The flap 23 is held in pivoted assembly with the base plate 3 by a pair of U-shaped spring wire hinge connectors, each designated 43 in its entirety (FIGS. 3 and 7), on the bottom of the base plate 3 and flap 23. The cross-wire 45 of each spring wire connector 43 is held in place by clips 47 struck out of and down from the flap 23, and the arms 49 of the connectors are held in place by clips 51 struck out of and down from the base plate 3. Ends 53 of the arms are bent around these clips 51. The arms 49 are generally straight when the flap 23 is down; the portion of each connector underlying the flap bends up springwise when the flap swings up. Arms 49 then tend to straighten out, i.e., each connector 43 tends to revert to being flat, and the connectors 43 then impose a downward bias on the flap. The spring wire connectors 43 may be held in place other than by the clips 47 and 51, such as by inserting the cross-wire 45 or arms 49 through a slot (not shown) in the base or flap and bending it around an edge of that slot. The ring binder 1 may have another type of spring, such as a leaf spring or coil spring located above or adjacent to the base 3, or may have no spring and therefore no downward bias, without departing from the scope of this invention.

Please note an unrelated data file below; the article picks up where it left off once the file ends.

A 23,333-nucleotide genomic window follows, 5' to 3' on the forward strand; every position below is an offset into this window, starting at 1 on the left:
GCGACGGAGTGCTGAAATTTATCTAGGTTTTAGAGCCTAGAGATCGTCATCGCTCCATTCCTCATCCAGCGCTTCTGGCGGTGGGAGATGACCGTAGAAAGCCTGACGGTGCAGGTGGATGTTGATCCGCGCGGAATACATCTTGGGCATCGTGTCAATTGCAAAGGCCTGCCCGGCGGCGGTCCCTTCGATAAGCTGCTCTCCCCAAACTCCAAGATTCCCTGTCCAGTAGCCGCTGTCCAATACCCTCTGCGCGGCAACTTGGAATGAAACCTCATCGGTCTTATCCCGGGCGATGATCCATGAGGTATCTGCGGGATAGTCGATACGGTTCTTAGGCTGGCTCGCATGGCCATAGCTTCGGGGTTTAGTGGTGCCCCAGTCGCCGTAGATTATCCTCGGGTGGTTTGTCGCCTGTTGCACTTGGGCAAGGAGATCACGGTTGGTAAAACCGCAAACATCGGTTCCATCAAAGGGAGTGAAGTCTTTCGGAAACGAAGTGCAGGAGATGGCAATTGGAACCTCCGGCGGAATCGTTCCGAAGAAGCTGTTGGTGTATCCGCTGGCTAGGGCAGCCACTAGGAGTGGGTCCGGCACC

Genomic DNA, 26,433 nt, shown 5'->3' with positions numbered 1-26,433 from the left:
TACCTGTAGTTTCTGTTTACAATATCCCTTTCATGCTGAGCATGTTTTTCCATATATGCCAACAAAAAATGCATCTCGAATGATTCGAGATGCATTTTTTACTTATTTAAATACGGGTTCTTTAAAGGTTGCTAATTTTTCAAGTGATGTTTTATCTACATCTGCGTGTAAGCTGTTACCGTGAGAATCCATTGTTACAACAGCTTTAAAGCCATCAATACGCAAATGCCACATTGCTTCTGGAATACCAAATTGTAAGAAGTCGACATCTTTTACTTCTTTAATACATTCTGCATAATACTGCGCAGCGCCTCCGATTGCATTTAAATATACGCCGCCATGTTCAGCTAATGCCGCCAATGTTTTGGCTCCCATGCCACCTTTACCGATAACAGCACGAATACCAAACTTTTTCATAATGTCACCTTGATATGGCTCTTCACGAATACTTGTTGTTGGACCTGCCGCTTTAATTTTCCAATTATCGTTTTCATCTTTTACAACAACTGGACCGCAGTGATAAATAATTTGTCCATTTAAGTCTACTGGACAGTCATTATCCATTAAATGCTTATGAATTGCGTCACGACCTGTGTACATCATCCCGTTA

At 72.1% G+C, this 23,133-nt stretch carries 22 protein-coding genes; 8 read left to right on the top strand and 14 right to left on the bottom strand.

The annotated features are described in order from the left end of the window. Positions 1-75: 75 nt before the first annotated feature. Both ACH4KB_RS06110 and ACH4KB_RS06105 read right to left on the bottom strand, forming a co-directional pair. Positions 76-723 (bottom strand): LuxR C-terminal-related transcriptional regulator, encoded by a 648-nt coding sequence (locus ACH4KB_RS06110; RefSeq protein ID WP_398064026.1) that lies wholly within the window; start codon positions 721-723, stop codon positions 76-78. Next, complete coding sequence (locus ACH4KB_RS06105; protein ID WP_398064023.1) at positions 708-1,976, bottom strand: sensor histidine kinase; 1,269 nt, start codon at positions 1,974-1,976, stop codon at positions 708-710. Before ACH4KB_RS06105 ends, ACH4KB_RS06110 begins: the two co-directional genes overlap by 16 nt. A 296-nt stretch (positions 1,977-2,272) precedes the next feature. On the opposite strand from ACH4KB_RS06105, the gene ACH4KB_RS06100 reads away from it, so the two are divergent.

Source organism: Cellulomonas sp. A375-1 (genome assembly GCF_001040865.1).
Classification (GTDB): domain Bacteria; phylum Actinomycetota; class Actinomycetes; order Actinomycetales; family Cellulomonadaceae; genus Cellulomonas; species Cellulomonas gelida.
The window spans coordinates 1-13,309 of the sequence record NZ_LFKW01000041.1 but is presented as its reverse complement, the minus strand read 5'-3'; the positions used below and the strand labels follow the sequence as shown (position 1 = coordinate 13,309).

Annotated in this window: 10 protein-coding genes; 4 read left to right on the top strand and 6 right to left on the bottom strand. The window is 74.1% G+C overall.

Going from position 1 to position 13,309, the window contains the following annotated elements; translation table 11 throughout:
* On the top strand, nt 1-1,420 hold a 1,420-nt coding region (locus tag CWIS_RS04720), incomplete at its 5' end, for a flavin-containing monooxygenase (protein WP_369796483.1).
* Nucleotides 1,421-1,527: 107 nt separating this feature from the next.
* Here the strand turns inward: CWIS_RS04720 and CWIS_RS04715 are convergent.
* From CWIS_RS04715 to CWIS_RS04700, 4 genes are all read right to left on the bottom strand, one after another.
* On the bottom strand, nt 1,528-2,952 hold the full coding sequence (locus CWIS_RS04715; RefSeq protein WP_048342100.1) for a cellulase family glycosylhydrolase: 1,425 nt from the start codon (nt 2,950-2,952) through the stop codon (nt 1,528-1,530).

The shaft 17 is mounted for rotation on axis A2 on and relative to the base 3 by being journalled in bearings 55 constituted by tabs struck up from the base 3 and circularized, there being such bearings for rods 17 a, b, c, d making up the shaft adjacent the ends of the rods adjacent the offsets 19. The construction of the bearings 55 and the location of the shaft 17 on the top surface of the base 3 provides for economical manufacture and assembly of the ring binder 1.